First World War

How I became editor of The Spectator - aged 27

22 March 2014 9:00 am

Thirty years ago this Saturday, I became editor of this magazine. In the same month, the miners’ strike began, Anthony…

Do wars always start in years ending ‘14’?

15 March 2014 9:00 am

Years of war Imaginative souls have tried to compared the situation in Ukraine with that which preceded the first world…

Niall Ferguson’s diary: Brazil is overtaking us – but it no longer feels like that

1 March 2014 9:00 am

 São Paolo It was back in 2001 that my good friend Jim O’Neill of Goldman Sachs coined the acronym ‘Bric’,…

Spectator letters: Wind and bias, and the Scots at war

22 February 2014 9:00 am

Caution over wind Sir: While the broadcast media have assailed their audiences with simplistic yet blanket coverage of the floods…

Brave Tommies and dim earls — Oh What a Lovely War is hoity-toity reductionism

22 February 2014 9:00 am

Here it is. Fifty years late. Oh What a Lovely War was originally staged at Stratford East in 1964. It…

The Spectator's notes: What shall we call the Country Formerly Known as Britain?

15 February 2014 9:00 am

Last week, David Cameron said that we have ‘seven months to save the most extraordinary country in history’. He meant…

How the first world war inspired the EU

8 February 2014 9:00 am

To understand the real meaning of the EU, you must grasp that it originated in the first world war, rather than the second

When No Man's Land is home

25 January 2014 9:00 am

Countless writers and film-makers this year will be trying their hand at forcing us to wake up and smell the…

Bye-bye Bric, hello Mint — are Mexico, Indonesia, Nigeria and Turkey really the new boom economies?  

11 January 2014 9:00 am

New year new ideas as we woke up on Monday morning to find ourselves in Lagos with Evan Davies trying…

How radio — and the digital age — help us to remember the first world war

4 January 2014 9:00 am

Perhaps the most moving programme of all amid the huge range that will mark the coming centenary of the Great…

Sebastian Faulks's diary: Inside the official first world war commemorations

14 December 2013 9:00 am

A year or so ago I was asked to sit on a committee that advises the government on how to…

Norman Stone: From Syria to Iraq, the mess of the first world war is with us still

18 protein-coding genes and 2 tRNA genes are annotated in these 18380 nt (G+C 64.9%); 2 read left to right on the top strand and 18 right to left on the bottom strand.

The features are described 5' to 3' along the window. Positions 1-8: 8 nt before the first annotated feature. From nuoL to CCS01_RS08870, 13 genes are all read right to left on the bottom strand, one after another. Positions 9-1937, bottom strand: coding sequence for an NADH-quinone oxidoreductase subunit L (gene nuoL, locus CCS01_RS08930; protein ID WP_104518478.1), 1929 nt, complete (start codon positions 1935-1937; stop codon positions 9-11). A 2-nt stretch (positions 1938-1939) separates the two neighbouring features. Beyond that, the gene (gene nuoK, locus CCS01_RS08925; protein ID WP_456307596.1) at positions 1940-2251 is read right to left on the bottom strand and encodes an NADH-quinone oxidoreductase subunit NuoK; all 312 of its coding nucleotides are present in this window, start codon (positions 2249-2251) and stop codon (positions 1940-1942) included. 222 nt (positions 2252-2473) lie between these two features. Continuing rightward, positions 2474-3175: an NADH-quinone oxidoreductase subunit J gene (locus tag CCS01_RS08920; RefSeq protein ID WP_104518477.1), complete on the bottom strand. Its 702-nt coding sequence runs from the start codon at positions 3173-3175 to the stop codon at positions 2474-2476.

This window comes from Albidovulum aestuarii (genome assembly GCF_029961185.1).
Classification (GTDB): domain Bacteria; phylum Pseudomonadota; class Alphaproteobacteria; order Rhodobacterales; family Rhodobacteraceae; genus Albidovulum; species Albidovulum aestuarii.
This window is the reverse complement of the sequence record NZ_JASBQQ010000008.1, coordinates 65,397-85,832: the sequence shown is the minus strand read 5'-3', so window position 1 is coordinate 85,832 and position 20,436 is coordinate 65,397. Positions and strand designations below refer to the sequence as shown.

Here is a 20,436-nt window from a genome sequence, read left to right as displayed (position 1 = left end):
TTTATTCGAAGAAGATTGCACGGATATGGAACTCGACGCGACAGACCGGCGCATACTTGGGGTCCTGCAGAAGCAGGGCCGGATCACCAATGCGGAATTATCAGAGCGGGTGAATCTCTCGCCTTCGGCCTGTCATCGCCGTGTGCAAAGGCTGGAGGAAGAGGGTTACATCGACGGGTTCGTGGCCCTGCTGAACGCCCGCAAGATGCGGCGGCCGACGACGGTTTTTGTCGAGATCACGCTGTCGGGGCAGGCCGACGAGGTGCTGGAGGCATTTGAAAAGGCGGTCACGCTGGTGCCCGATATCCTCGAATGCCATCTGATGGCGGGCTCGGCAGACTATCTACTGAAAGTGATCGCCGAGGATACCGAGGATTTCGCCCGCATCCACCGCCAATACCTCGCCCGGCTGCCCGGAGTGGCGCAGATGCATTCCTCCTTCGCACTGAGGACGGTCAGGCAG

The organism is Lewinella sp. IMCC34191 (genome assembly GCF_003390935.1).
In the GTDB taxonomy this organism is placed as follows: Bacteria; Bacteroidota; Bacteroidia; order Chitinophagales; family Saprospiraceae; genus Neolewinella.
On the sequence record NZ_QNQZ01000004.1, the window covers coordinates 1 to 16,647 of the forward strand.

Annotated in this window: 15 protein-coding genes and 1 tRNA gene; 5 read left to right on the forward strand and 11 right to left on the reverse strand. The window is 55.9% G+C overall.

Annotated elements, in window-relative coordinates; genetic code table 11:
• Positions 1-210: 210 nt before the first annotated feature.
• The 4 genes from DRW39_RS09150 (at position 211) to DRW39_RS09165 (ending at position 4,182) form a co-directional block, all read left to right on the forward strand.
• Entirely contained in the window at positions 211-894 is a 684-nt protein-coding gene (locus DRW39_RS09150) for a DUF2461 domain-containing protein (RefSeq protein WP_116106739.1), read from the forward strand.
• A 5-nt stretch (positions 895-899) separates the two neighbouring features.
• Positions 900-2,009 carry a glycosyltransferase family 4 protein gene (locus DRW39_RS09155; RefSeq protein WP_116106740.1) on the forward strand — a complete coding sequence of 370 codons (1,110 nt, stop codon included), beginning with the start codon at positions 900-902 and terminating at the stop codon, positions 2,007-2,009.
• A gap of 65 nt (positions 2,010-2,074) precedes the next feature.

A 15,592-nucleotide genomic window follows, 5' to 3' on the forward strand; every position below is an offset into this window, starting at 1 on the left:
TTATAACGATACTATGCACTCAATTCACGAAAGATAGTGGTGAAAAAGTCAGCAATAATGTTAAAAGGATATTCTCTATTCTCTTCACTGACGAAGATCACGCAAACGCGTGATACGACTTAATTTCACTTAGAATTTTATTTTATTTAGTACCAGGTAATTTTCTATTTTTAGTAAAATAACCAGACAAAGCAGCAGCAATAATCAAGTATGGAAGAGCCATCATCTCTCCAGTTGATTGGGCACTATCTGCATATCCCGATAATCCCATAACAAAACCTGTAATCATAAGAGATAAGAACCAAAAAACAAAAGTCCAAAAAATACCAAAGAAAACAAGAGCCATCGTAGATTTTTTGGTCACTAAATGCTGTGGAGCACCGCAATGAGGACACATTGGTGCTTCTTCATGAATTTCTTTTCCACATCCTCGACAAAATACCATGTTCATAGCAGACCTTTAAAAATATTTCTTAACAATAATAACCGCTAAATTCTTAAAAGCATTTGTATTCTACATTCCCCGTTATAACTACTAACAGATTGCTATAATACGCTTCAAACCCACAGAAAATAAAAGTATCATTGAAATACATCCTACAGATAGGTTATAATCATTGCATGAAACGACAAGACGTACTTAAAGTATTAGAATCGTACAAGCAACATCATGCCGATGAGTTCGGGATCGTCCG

14 December 2013 9:00 am

So many of the world’s troubles, even today, can be traced back to the empire-builders of 1914 – and the peace-makers of 1919

The Briton whose achievement equals that of the Pharaohs'

16 November 2013 9:00 am

We constantly need to be reminded that the consequence of war is death. In the case of the first world…

Charles Moore's notes: It's great there's a World Islamic Economic Forum — now can we have a Jewish one?

2 November 2013 9:00 am

As I write, the World Islamic Economic Forum is opening in London, the first time it has been held in…

Why Jeremy Paxman's Great War deserves a place on your bookshelf

2 November 2013 9:00 am

The Great War involved the civilian population like no previous conflict. ‘Men, women and children, factory, workshop and army —…

Come over here, Tom Stoppard

19 October 2013 9:00 am

David Blackburn talks to Gwyneth Williams,who wants to revitalise Radio 4’s coverage of the arts

Cat fight: tension mounts between the Great Powers in 1905 as Edward VII, Kaiser Wilhelm II and the French foreign minister, Théophile Delcassé, squabble over Morocco

What caused the first world war?

12 October 2013 9:00 am

In pre-1914 cosmopolitan society, everyone seemed to be related — ambassadors as well as monarchs. But increased militarisation was fast obliterating old family ties, says Jane Ridley 

Meeting the Enemy, by Richard Van Emden; 1914, by Allan Mallinson - review

5 October 2013 9:00 am

The Great War was an obscene and futile conflict laying waste a generation and toppling emperors. Yet here are two…

Max Hastings’ diary: I love the British Army (but not the Blackadder version of it)

21 September 2013 9:00 am

The looming centenary of the outbreak of the first world war offers an opportunity to break away from the Blackadder/Oh!…

Why does Max Hastings have such a hatred for the British military?

14 September 2013 9:00 am

David Crane is taken aback by the particular contempt Max Hastings appears to reserve for the British at the outbreak of the first world war

Mesmerising: Cillian Murphy as Thomas Shelby in Peaky Blinders

The Wipers Times - 100 years on, this newspaper still lives

14 September 2013 9:00 am

Funny what rises from the rubble. In 1916 British army officer Captain Fred Roberts was searching the bombed-out remains of…

The Downfall of Money, by Frederick Taylor - review

7 September 2013 9:00 am

In Germany in 1923 money was losing its value so fast that the state printing works could not keep up.…

Who cares if Wagner’s 200? The plague of the anniversary

24 August 2013 9:00 am

Centenaries now seem to be the only reason that publishers and concert planners do anything at all

8th July 1941: A group of children whose homes have been destroyed by World War II bombing raids enjoy a walk in the English countryside to which they have been evacuated. (Photo by Fred Morley/Fox Photos/Getty Images)

A secret sperm donor service in post-first world war London

3 August 2013 9:00 am

The strange tale of how 500 women were helped to conceive after the first world war